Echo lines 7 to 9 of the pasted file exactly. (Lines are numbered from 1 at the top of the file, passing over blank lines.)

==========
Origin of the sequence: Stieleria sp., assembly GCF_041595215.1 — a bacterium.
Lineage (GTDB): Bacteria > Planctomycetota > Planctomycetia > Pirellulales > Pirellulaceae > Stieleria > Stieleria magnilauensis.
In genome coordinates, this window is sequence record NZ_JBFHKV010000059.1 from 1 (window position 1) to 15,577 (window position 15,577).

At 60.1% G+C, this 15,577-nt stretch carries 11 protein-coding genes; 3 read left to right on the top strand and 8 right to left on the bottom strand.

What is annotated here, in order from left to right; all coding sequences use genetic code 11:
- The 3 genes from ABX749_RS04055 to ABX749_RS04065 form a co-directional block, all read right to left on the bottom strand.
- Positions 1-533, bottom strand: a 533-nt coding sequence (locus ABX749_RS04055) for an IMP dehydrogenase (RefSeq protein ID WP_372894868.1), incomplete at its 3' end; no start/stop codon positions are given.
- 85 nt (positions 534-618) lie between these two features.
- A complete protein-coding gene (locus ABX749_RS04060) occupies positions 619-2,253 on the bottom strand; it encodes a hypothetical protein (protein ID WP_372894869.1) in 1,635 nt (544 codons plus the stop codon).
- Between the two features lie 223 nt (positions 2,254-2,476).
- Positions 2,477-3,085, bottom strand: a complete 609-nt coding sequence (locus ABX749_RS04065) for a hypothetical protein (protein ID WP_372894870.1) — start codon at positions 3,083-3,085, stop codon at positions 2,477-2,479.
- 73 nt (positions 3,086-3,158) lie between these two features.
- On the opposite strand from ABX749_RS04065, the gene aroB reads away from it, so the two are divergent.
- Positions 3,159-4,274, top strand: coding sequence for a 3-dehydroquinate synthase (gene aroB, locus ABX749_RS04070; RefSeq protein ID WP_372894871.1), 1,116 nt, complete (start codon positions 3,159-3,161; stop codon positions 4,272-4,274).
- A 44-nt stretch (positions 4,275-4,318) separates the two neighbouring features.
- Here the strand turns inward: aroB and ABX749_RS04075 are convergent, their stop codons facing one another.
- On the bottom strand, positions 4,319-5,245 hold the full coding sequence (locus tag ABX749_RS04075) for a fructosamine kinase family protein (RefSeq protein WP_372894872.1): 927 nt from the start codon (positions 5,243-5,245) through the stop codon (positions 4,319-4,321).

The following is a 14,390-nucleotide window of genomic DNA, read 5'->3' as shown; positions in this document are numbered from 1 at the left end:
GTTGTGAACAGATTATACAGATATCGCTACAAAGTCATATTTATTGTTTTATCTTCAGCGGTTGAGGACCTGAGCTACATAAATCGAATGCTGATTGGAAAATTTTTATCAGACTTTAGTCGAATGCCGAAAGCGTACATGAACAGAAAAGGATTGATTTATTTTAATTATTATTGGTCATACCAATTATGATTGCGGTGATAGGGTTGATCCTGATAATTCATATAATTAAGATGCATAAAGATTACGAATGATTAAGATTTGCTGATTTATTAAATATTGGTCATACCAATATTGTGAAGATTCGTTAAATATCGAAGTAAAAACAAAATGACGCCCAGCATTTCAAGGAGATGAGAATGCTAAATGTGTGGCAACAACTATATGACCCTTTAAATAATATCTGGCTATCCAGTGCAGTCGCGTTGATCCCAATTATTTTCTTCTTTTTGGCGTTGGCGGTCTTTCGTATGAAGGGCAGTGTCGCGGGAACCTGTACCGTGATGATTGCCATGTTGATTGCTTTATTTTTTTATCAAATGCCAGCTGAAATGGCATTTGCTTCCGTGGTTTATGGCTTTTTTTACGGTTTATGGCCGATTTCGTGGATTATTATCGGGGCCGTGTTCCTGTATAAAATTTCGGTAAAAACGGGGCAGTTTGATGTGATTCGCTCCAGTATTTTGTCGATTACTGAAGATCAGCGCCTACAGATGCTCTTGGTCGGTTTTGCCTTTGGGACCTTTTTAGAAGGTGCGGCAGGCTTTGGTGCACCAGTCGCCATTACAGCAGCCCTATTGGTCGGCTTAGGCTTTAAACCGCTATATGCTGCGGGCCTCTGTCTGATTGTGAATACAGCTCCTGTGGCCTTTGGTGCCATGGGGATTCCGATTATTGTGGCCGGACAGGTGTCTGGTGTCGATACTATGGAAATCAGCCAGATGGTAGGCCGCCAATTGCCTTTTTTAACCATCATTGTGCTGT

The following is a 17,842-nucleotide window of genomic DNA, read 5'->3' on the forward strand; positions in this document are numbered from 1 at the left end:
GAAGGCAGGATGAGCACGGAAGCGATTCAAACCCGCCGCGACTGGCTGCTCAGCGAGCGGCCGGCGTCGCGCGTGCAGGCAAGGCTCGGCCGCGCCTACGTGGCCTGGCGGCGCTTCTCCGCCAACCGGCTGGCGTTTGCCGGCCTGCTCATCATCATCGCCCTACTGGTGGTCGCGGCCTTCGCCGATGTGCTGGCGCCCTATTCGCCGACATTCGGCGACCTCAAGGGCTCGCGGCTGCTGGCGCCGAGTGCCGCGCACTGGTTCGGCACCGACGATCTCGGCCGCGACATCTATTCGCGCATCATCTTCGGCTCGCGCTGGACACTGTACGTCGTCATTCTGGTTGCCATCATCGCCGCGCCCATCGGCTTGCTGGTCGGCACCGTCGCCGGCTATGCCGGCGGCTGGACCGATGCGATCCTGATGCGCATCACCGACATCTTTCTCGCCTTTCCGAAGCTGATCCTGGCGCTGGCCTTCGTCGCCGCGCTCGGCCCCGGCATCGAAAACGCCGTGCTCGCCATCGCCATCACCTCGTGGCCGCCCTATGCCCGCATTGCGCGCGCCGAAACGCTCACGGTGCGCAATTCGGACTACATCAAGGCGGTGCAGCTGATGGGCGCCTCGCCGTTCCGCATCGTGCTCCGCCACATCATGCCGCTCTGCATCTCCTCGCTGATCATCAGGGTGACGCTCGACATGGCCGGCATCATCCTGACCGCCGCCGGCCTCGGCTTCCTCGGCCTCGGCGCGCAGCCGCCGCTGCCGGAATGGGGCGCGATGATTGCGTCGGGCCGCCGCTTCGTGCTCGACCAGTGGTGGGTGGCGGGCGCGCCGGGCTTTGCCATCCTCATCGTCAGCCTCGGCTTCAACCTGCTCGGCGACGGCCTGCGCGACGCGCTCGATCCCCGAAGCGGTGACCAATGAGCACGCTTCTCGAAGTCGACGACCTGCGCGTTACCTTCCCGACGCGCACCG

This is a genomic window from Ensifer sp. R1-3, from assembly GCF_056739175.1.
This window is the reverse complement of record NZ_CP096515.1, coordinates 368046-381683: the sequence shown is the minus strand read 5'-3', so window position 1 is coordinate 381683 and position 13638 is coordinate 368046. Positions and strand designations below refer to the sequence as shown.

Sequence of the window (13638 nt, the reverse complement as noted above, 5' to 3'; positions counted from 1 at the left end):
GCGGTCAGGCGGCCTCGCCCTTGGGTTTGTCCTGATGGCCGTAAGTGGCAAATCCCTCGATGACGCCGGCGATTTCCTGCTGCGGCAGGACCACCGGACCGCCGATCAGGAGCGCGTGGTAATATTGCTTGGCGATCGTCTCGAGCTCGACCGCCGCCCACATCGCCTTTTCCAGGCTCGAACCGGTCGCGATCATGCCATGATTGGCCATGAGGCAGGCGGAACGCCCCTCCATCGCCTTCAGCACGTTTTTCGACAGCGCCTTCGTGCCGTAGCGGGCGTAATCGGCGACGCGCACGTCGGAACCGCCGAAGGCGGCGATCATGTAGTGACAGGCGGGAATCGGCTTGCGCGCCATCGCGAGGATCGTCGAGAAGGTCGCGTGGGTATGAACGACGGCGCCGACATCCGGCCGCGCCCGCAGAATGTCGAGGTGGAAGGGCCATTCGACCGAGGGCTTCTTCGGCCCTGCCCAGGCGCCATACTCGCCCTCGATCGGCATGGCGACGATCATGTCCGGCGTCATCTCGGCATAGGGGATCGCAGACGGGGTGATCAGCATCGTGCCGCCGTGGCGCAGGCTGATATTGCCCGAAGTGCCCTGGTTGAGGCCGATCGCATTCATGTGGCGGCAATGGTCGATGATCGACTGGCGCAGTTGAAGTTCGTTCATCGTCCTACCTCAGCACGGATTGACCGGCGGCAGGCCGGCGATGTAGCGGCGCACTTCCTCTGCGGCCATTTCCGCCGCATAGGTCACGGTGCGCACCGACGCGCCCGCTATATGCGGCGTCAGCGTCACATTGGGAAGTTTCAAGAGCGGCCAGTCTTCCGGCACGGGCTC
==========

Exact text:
- Positions 1-533, bottom strand: a 533-nt coding sequence (locus ABX749_RS04055) for an IMP dehydrogenase (RefSeq protein ID WP_372894868.1), incomplete at its 3' end; no start/stop codon positions are given.
- 85 nt (positions 534-618) lie between these two features.
- A complete protein-coding gene (locus ABX749_RS04060) occupies positions 619-2,253 on the bottom strand; it encodes a hypothetical protein (protein ID WP_372894869.1) in 1,635 nt (544 codons plus the stop codon).